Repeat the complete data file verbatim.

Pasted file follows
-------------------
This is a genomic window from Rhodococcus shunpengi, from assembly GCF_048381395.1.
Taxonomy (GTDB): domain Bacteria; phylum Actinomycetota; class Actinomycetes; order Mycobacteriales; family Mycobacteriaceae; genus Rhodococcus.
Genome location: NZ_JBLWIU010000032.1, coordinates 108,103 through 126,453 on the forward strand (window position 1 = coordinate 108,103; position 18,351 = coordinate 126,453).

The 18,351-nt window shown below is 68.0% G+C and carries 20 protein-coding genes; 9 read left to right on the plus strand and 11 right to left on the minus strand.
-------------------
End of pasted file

This is a genomic window from Rhodococcus shunpengi, from assembly GCF_048381395.1.
Taxonomy (GTDB): domain Bacteria; phylum Actinomycetota; class Actinomycetes; order Mycobacteriales; family Mycobacteriaceae; genus Rhodococcus.
Genome location: NZ_JBLWIU010000032.1, coordinates 108,103 through 126,453 on the forward strand (window position 1 = coordinate 108,103; position 18,351 = coordinate 126,453).

The 18,351-nt window shown below is 68.0% G+C and carries 20 protein-coding genes; 9 read left to right on the plus strand and 11 right to left on the minus strand.